Taro Shimada said that he would have no problem being remembered as the chief executive who sold Toshiba, as long as any deal “makes the company great”.

The blunt statement, made during an interview with the Financial Times, followed 24 hours of boardroom mayhem at the Japanese conglomerate, as a fragile truce between the company and its shareholders imploded after just one week.

Shimada, who became chief executive in March following a string of top-level departures, leads a 146-year-old company that has lurched from accounting fraud to financial crisis and a protracted war with activist investors. It is now controlled by an openly divided board.

When asked how he wanted to be remembered, Shimada said: “As the CEO who achieved the rebirth of Toshiba.” He added that he did not mind being remembered as the person who sold Toshiba, saying: “I mean at the end of the day, from my perspective, [I want] to make the company great in whatever way. I’m open to any kind of option.”

Ten potential bidders have submitted proposals, with possible buyers including US private equity groups Bain Capital, KKR and Blackstone. The company will narrow the field this month and move to a second round later in the summer.

Last week, in a move welcomed by Toshiba’s fiercest critics, the company said it was appointing two new board members from Elliott and Farallon — activist funds that collectively hold about $2bn of Toshiba stock.

Despite the initial appearance of unanimity, however, Mariko Watahiki, a former judge who sits on the Toshiba board and had led the attempt to entice a Farallon representative on to the board, suddenly changed her mind.

She said that her objection to the appointment of Farallon’s Eijiro Imai and Elliott’s Nabeel Bhanji was noted in the formal convocation notice for Toshiba’s AGM later this month, and underlined that message at a hastily called press conference on Monday night.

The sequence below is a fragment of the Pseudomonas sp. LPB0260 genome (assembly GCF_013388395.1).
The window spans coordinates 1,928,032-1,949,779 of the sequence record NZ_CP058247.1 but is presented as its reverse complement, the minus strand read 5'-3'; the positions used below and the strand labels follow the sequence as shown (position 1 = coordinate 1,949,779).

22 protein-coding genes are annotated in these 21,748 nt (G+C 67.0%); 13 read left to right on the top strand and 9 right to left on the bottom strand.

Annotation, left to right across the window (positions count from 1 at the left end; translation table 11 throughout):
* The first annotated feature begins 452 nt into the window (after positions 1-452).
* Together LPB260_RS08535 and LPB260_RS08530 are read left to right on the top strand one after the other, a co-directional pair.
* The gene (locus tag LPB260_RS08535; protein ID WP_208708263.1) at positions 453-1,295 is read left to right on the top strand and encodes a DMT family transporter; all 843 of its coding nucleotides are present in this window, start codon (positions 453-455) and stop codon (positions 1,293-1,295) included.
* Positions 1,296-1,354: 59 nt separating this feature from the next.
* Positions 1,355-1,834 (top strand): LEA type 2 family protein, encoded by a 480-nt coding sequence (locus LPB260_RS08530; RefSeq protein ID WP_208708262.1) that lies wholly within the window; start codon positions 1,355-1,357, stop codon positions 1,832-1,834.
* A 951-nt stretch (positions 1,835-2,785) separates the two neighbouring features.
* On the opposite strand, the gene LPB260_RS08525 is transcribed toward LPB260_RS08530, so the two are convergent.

Watahiki, who asked Toshiba’s staff to help organise the press conference, defended her decision to oppose Imai’s appointment, saying that it would upset the balance on the board.

“I don’t believe Toshiba’s board is divided or in chaos because I voiced my opposition,” Watahiki said.

According to people close to Toshiba’s board, Watahiki has clashed with Raymond Zage, the founder of Tiga Investments and former Asia head of Farallon. Zage has consistently spoken up for shareholder interests in board meetings and criticised Toshiba for issuing what he believed were misleading statements to media and investors, the people added.

In a letter Farallon sent to Toshiba’s board on Tuesday, the fund said it was considering legal action against the company and called for an independent investigation into Watahiki’s alleged attempts to influence the judgment of proxy advisory companies and shareholders.

“We cannot fathom why director Watahiki had asked Mr Imai to become a director in the first place, only to ultimately vote against his nomination and then spearhead a negative publicity campaign,” Farallon wrote. “It is highly regrettable that our recent positive and constructive engagement with Toshiba has come to this point.” 

In a joint interview with Shimada, Jerry Black, who chairs Toshiba’s special committee set up to assess potential private equity deals, stressed that the management was aligned with shareholders.

“One director voiced public opposition and that doesn’t change anything in terms of our recommendations,” Black said. “You had eight years of destroying shareholder trust and we now have a new CEO. We’ve nominated seven new board members. We also think it’s a new chapter.” 

Additional reporting by Eri Sugiura in Tokyo

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